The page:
Occasionally we get that call with the customer panicking saying that everything is down and they can’t see their website or get their email. The first thing we check in this instance is if the domain is expired. This can happen due to people not owning their own domain and as such, not getting the renewal notice from their registrar (company that the domain was purchased from)

Another time we see this is when we go to put a site live and cannot point the DNS because the company or organization does not actually own their domain and they can’t get into their own settings.

Why is this important

Aside from any potential downtime on your website & email, it is important to own your domain, like it is important to have your name on your bank account. Whomever owns you domain needs to be with your company forever. Which is likely the owner

How to tell who owns your domain

The best way to tell who owns your domain is by doing a WHOIS search (pronounced who is). This will tell you who the registrar is (company that sold the domain) and who the administrative contact is. This should be you or someone on your team that will always be there.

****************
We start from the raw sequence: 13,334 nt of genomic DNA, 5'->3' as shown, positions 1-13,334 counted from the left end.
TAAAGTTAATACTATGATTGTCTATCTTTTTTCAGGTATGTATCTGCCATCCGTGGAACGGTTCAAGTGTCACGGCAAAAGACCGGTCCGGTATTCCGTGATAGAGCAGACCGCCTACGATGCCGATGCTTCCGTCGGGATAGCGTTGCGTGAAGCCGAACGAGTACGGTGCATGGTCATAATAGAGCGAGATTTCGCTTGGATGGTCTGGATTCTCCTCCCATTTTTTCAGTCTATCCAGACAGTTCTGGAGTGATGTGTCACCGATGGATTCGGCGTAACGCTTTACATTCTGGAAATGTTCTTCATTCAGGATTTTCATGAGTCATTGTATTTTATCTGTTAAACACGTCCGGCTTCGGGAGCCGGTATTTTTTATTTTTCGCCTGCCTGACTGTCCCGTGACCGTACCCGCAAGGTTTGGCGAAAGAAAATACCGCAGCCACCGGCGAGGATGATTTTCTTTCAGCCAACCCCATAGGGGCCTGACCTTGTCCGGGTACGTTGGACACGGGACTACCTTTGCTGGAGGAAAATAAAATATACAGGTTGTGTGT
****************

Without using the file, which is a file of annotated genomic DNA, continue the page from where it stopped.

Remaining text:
What to do if you are not in control of your own domain

If the relationship is amicable with the current owner of your domain you can ask them to make sure it is unlocked at the registrar and to provide you with an EPP key. You can then goto a registrar of your choice and initiate a transfer. Once the transfer has been initiated, the current owner of the domain will be sent a link to approve or deny the transfer.

If the person who registered the domain is no longer around or the relationship is sour, you will need to prove that you own your domain by faxing in some sort of proof. Depending on the TLD (top level domain i.e. .com, .net, .ca, etc) some registrars have different protocols on domain disputes.

Still confused?

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